Charles Macklin: An Actor's Life

By William W. Appleton | Go to book overview

VI
MACKLIN, ORATOR

On hearing of Macklin's decision to quit the stage and turn tavern-keeper, Foote blithely predicted, "First he will break in business, then he will break his word."1 Macklin, for his part, was equally sure of success. He prided himself on his business sense and knowledge of law, oratories were in vogue, and most eighteenth-century men, like himself, preferred the bustle of the tavern to the quiet of the hearth. He was not the first actor to entertain such an idea. Richard Estcourt, earlier in the century, had conceived a similar notion and founded in Covent Garden the first Beefsteak Club, later triumphantly resurrected in John Rich's Sublime Society of Beefsteaks.

Brimming with confidence, in September 1753 Macklin leased from the Duke of Bedford, for twenty-one years, at forty-five pounds per year, the chambers under the North Piazza formerly occupied by Lord Mornington.2 There in the rooms where the London demimonde had gamed till dawn he proposed to fit up "a Magnificent Coffee-Room & a School of Oratory . . . the great desideratum of our Country."3 He contracted with John Tinkler, the builder, for lavish improvements, and with Thomas Cook and Benjamin Phillips as cosigners, was granted a recognizance as tavernkeeper.4 Hoping to draw away a large part of the clientele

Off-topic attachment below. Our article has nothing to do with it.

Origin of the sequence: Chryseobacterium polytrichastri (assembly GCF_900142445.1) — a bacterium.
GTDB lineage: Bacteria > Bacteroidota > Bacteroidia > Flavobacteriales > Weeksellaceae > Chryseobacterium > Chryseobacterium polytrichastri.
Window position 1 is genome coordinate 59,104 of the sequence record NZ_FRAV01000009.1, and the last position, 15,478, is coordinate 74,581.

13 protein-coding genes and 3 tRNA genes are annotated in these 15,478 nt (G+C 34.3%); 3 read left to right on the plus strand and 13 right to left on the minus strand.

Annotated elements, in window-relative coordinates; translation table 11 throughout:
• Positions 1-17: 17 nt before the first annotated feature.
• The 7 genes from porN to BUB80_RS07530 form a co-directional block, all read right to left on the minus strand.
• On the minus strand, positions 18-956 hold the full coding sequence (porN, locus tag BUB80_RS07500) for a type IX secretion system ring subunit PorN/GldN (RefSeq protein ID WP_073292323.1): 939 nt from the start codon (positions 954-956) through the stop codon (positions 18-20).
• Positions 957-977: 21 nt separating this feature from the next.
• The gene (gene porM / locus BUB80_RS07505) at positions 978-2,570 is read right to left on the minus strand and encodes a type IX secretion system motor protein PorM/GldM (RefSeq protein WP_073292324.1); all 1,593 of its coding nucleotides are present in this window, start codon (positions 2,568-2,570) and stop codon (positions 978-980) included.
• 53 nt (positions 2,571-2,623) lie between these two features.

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Charles Macklin: An Actor's Life
Table of contents

Table of contents

  • Title Page iii
  • Preface v
  • Contents vii
  • I- Early Years 1
  • II- Dissension at Drury Lane 20
  • IV- The Quarrel with Garrick 56
  • V- Actor-Playwright 66
  • VI- Macklin, Orator 98
  • VII- On Stage Again 109
  • VIII- The Wars of the Theatres 127
  • IX- The Science of Acting 151
  • X- Riot and Conspiracy 168
  • XI- The Man of the World 195
  • XII- Last Years 217
  • Appendix 235
  • Notes 245
  • Index 271
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